There’s a new ankylosaur in town – meet Ziapelta sanjuanensis from the Cretaceous of New Mexico!
Hello, Ziapelta! Many thanks to new Currie Lab MSc student Sydney Mohr for this wonderful life restoration of Ziapelta.
It’s a wonderful feeling when you get to be part of something that celebrates teamwork.
Yesterday was the opening reception for the University of Alberta’s new exhibit, Discovering Dinosaurs: The Story of Alberta’s Dinosaursas told through U of A Research. The exhibit features the work of almost all of the current people in Phil Currie’s lab, as well as many of our alumni and colleagues.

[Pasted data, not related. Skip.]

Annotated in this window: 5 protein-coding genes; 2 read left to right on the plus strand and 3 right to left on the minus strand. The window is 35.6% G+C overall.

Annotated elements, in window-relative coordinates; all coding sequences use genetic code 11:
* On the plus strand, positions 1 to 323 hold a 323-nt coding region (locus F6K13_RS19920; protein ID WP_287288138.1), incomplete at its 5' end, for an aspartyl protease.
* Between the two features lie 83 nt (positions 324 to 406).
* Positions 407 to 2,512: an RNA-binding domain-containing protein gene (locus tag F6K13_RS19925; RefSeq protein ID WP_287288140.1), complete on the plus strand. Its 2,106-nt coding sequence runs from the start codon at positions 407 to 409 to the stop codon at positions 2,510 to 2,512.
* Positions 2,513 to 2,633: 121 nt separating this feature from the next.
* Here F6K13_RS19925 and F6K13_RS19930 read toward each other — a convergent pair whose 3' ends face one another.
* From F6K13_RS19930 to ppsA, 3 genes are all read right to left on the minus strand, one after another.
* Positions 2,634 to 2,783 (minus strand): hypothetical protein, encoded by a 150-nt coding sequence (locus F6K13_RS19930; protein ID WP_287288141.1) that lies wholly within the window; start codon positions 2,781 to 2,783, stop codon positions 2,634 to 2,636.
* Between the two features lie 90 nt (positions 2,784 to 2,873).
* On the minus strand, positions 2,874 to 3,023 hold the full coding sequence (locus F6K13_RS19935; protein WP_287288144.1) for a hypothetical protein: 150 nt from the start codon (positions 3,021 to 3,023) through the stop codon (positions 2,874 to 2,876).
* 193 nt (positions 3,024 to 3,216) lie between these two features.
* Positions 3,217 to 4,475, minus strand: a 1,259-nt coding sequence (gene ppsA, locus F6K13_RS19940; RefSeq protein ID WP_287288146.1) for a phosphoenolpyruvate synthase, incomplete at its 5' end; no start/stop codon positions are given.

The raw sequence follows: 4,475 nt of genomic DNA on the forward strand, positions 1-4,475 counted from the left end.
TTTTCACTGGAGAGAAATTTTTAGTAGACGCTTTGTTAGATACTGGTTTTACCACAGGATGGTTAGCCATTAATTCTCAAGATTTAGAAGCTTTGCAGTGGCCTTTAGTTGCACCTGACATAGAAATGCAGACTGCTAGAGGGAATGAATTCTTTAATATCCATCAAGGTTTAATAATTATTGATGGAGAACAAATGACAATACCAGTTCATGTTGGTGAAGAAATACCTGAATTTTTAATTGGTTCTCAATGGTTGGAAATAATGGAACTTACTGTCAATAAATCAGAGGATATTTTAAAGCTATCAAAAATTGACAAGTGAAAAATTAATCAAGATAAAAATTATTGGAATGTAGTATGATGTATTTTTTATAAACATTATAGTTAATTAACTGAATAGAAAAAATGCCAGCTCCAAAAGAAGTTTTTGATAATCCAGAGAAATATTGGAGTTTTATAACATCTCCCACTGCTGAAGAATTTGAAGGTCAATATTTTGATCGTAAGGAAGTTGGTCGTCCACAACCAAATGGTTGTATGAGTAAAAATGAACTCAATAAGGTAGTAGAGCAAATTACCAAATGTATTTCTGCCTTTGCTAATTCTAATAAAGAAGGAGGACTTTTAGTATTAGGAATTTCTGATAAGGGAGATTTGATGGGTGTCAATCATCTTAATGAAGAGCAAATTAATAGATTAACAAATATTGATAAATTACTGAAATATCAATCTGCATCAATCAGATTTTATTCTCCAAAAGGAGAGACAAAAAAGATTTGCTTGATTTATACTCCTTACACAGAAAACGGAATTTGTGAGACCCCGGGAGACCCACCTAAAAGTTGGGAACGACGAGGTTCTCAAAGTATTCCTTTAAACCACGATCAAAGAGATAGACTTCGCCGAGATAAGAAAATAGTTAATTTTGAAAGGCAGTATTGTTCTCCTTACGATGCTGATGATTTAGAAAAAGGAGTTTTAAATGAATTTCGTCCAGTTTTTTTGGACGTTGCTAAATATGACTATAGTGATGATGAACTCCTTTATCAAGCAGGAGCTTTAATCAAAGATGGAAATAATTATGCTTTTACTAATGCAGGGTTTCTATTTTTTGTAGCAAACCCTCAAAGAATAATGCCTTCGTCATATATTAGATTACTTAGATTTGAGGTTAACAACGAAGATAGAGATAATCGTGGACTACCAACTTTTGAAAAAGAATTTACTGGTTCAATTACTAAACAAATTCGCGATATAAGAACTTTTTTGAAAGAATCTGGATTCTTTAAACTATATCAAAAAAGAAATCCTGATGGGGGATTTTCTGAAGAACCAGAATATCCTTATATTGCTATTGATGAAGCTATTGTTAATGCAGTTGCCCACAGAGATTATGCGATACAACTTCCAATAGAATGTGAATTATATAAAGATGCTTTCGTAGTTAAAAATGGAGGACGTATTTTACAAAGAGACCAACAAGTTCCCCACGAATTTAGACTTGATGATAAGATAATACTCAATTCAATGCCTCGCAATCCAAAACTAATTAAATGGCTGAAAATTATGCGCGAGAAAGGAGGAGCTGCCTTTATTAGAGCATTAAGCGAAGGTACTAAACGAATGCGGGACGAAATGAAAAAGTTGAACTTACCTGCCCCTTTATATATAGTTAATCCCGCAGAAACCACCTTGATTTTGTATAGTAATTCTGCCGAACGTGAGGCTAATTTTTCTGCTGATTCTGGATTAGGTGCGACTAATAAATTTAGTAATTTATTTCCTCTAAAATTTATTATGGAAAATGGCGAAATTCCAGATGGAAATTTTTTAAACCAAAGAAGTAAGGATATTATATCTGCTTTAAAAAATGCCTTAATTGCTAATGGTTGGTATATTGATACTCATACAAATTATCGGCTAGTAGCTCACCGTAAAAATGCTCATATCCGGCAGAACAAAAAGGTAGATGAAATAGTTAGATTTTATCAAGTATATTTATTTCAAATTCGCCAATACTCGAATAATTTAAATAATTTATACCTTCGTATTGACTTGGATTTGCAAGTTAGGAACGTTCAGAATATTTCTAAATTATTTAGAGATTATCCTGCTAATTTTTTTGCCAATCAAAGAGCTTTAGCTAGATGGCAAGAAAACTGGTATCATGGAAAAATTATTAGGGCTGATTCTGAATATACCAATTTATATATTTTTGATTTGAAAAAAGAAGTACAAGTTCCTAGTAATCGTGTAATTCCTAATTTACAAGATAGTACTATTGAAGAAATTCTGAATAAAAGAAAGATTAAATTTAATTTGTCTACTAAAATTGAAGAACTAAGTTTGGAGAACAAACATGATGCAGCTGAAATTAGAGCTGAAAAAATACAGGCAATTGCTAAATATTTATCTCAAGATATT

The third offering of Dino 101 kicked off again last week, and we’re already into our 2nd lesson, on taphonomy and fossilization. Here’s a quick update for what’s new this time around!
These are all in addition to some of the snappy upgrades to version 2, like the section on the baby chasmosaur and the fancier study guides.
So far there’s more than 11 000 students registered in Dino 101 v3, which means we’ve now reached nearly 50 000 students from around the world! The on-campus versions of Dino 101, including the flipped/blended PALEO 201, are also underway, and the PALEO 201 team is making some new activities about dinosaur footprints and trackways. I’m sure they’re going to have a great time!